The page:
Childhood is a time of exploration when an unknown world jumps out of every hole and from behind every tree. It’s these unknowns that also can make childhood so scary. You don’t know why the sky is thundering, why your mom is so dark-eyed and angry today, or why you keep feeling sick. You don’t know why you are hurting. For children with epilepsy, every day can be a painful mystery, where your own brain is hurting your body. And for parents of children with epilepsy, every day is one where you ask for help for your child. Today, though, it seems like that help’s not just imminent — it already exists. That help is cannabis oil.
Cannabis oil (also known as Cannabidiol or CBD oil) has been shown to be effective for children who have tried everything else. It reduces seizures and allows the child to develop and live a normal life. It’s non-addictive and has not been shown to have many behavioral implications. Right now, though, medicine is teetering on the edge of accepting CBD oil, mostly due to old prejudices about marijuana. For the sake of children, those can’t be allowed to get in the way of science. There needs to be strict and rigorous testing, free from prejudice, to make sure that CBD oil is safe and effective.
Understanding Pediatric Epilepsy
There are a lot of reasons why a child may be born with epilepsy, or develop it shortly after birth. The broad causes stem from brain wiring or a chemical imbalance that impacts the transmission of signals between brain cells. Disease, tumors, poisoning from materials like lead-based paint, and even injuries can lead to epilepsy. In children, it can also be caused by low oxygen during pregnancy or due to other complications while the child is in utero.1 These complications can be natural and not anyone’s fault. Feeling guilt over the fate of your child is extremely human, but isn’t necessary, nor is it helpful. What is helpful is working with your child to live their best possible life.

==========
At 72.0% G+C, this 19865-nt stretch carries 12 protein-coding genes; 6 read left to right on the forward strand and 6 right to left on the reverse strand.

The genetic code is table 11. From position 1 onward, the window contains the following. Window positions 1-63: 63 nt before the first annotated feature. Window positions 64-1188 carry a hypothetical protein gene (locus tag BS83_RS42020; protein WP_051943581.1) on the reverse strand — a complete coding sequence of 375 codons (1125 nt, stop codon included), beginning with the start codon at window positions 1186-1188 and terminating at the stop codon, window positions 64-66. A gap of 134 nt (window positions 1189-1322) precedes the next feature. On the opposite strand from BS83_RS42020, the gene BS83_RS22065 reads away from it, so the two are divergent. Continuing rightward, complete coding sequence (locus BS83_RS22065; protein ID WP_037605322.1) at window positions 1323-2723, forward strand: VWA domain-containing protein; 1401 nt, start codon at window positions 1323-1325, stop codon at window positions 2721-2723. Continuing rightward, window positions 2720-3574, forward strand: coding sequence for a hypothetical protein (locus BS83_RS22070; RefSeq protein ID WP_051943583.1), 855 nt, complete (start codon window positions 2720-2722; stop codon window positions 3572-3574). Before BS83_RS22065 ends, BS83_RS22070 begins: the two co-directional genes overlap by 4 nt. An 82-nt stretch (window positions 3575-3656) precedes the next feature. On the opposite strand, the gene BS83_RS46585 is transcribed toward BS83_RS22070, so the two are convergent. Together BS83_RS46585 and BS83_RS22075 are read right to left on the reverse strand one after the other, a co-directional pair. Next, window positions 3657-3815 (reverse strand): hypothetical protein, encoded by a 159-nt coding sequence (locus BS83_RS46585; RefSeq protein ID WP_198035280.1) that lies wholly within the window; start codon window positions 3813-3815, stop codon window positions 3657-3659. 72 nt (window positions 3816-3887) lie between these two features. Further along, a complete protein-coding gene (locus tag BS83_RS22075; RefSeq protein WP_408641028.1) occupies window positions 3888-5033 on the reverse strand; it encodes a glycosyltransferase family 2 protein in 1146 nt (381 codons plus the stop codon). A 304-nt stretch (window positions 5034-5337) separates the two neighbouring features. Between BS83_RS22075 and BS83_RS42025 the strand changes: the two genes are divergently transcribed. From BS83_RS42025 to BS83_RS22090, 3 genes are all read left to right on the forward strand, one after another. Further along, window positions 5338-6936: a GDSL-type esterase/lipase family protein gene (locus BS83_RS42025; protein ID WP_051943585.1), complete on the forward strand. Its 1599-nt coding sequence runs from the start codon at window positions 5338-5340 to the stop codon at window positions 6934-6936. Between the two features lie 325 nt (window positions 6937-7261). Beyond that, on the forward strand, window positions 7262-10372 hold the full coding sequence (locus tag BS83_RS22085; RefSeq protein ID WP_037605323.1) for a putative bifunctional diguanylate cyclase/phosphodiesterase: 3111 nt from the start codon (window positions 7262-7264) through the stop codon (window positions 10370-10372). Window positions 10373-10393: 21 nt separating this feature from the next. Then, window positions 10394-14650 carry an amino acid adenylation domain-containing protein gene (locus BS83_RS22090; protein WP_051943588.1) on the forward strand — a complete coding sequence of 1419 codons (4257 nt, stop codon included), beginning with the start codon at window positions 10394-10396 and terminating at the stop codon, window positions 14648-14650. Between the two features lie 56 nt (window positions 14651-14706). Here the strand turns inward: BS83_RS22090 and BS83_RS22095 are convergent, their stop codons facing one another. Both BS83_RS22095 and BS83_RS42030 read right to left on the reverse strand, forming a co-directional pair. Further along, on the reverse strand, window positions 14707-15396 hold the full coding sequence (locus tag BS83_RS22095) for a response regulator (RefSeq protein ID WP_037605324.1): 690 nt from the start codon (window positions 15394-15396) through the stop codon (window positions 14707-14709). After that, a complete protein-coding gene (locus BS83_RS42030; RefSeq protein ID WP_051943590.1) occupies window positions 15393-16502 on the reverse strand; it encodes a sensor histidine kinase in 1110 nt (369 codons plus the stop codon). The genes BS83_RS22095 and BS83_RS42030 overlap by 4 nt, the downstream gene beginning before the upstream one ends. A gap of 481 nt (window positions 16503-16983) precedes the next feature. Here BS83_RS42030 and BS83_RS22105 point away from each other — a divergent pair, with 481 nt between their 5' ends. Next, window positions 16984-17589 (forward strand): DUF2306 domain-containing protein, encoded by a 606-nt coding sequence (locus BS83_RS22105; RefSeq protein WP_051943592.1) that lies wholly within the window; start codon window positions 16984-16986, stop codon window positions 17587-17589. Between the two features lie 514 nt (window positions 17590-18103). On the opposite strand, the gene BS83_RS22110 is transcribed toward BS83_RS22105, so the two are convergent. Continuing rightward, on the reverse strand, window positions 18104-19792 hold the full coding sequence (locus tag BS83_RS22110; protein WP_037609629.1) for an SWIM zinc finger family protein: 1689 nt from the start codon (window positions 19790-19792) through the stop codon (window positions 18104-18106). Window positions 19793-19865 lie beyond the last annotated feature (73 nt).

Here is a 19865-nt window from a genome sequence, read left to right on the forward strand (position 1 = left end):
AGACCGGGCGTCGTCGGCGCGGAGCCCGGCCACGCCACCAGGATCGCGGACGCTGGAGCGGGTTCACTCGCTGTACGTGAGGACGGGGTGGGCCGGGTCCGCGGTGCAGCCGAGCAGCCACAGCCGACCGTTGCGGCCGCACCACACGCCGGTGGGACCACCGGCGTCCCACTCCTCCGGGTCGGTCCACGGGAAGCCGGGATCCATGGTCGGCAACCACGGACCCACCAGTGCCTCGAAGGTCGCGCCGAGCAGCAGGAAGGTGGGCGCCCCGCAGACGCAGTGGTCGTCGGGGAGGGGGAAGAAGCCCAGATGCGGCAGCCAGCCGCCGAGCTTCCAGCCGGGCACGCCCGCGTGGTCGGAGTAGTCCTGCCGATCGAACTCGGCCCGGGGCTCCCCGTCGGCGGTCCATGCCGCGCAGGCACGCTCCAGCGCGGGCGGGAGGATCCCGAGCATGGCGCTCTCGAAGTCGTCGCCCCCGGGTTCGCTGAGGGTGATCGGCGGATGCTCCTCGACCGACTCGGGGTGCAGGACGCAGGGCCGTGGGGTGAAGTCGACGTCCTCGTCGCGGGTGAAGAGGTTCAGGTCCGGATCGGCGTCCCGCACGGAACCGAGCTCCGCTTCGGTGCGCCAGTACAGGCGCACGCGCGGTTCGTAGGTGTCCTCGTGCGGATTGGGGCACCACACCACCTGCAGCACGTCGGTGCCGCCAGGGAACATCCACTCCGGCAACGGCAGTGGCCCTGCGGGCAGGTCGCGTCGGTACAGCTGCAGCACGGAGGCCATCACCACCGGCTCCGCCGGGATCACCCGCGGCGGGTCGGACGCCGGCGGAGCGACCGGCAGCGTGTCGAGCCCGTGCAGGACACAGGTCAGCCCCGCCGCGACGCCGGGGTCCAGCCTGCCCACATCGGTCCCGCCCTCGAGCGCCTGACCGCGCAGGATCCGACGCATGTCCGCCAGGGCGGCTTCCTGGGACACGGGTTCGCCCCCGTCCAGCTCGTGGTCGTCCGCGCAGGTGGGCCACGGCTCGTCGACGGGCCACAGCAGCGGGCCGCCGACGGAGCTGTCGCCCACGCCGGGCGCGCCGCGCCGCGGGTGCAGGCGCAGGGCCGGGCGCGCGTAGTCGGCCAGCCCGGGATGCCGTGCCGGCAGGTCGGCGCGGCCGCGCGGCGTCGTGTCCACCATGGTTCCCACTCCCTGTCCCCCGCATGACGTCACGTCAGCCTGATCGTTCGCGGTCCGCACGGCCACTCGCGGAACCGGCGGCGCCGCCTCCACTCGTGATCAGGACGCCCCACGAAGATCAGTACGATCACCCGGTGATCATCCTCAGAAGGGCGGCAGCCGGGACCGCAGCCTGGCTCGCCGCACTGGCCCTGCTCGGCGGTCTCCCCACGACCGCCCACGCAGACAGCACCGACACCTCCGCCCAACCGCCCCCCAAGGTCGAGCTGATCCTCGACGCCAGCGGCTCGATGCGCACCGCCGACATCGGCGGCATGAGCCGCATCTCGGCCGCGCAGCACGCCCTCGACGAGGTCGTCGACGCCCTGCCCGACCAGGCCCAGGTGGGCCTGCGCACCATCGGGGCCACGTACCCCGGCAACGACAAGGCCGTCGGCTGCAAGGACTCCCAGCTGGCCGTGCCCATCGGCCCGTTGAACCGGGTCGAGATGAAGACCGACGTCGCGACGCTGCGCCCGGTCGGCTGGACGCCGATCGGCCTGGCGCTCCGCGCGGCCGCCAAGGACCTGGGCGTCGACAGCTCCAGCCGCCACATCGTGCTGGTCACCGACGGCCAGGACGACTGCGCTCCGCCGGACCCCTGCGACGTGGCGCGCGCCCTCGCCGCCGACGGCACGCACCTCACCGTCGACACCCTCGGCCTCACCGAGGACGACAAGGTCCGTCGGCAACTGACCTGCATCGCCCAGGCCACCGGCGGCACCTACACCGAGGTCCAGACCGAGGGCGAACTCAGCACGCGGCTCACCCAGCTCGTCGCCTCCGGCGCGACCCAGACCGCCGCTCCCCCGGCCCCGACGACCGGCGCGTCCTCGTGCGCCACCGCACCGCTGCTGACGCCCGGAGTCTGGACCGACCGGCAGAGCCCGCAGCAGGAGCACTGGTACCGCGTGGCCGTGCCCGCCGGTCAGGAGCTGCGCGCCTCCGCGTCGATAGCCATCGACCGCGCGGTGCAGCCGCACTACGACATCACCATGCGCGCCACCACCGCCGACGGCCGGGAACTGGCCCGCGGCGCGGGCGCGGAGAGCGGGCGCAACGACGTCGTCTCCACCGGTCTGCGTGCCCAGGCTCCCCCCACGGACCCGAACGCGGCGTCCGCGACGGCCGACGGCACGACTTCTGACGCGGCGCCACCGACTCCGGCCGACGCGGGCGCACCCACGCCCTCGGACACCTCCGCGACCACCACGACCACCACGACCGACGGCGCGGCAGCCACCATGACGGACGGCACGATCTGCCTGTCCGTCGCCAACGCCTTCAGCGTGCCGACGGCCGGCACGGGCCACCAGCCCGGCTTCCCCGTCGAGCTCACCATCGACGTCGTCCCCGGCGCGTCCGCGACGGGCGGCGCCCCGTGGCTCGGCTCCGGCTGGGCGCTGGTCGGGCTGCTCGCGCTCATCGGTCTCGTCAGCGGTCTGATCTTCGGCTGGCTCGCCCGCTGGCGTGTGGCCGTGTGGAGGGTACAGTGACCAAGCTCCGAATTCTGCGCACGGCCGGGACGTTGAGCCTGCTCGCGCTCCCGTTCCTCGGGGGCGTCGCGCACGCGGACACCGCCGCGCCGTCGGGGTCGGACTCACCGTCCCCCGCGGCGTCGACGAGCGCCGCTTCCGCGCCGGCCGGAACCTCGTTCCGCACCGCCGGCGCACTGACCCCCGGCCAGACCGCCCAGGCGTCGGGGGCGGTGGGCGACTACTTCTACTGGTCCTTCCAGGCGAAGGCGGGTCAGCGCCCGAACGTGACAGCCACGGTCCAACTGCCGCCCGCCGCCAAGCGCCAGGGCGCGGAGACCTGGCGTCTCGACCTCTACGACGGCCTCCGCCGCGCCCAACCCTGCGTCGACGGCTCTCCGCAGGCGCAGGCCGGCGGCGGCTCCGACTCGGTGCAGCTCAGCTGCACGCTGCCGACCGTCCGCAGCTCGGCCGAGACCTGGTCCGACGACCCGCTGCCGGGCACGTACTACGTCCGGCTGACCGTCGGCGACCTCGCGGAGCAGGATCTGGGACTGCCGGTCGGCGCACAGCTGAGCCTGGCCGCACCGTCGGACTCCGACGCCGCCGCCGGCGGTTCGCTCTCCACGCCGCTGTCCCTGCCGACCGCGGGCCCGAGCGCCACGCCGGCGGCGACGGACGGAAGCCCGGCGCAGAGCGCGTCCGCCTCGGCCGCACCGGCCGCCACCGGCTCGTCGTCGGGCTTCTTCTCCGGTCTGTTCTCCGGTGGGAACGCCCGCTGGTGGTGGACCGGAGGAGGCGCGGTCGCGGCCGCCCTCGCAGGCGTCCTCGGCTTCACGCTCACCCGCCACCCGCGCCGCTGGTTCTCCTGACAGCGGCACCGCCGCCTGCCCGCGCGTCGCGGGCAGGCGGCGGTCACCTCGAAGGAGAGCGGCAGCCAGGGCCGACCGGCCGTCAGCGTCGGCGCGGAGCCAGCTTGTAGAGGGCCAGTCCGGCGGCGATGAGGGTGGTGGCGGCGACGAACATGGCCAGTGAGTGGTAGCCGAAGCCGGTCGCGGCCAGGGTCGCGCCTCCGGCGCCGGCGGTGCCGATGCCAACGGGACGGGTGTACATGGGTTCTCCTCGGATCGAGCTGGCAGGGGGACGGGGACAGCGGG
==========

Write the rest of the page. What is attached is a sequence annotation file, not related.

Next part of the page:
Most children with epilepsy can manage the symptoms, the most visible of which are seizures. These can be dangerous, but they can also be in many cases dealt with quickly and without damage. However, there are more severe symptoms. Grand mal seizures can cause brain damage, but it doesn’t end there. Some epileptics — and this is especially prevalent in children — can have “invisible symptoms.”2 There have been cases of children who consistently undergo minor epileptic shocks while asleep. They are known to sometimes just stop and stare, or become easily confused, like a stroke patient. This can be very traumatic for both children and their parents.
A child with a chronic disease can have a difficult childhood. They might be made fun of, and even if they’re not, they might feel like an outsider. It gets worse for children with continual symptoms. For many, epilepsy can stunt mental development, as the brain literally can’t stop itself from convulsing enough to learn and grow. This extra cruelty only adds to the suffering of the child and their loved ones. Even worse, traditional treatments like pharmaceuticals or electroshock therapy don’t work for many children, or only work temporarily, or, perhaps worst of all, tamp down the seizures but dull the brain, robbing the child of her personality. The cures seem, at best, pyrrhic.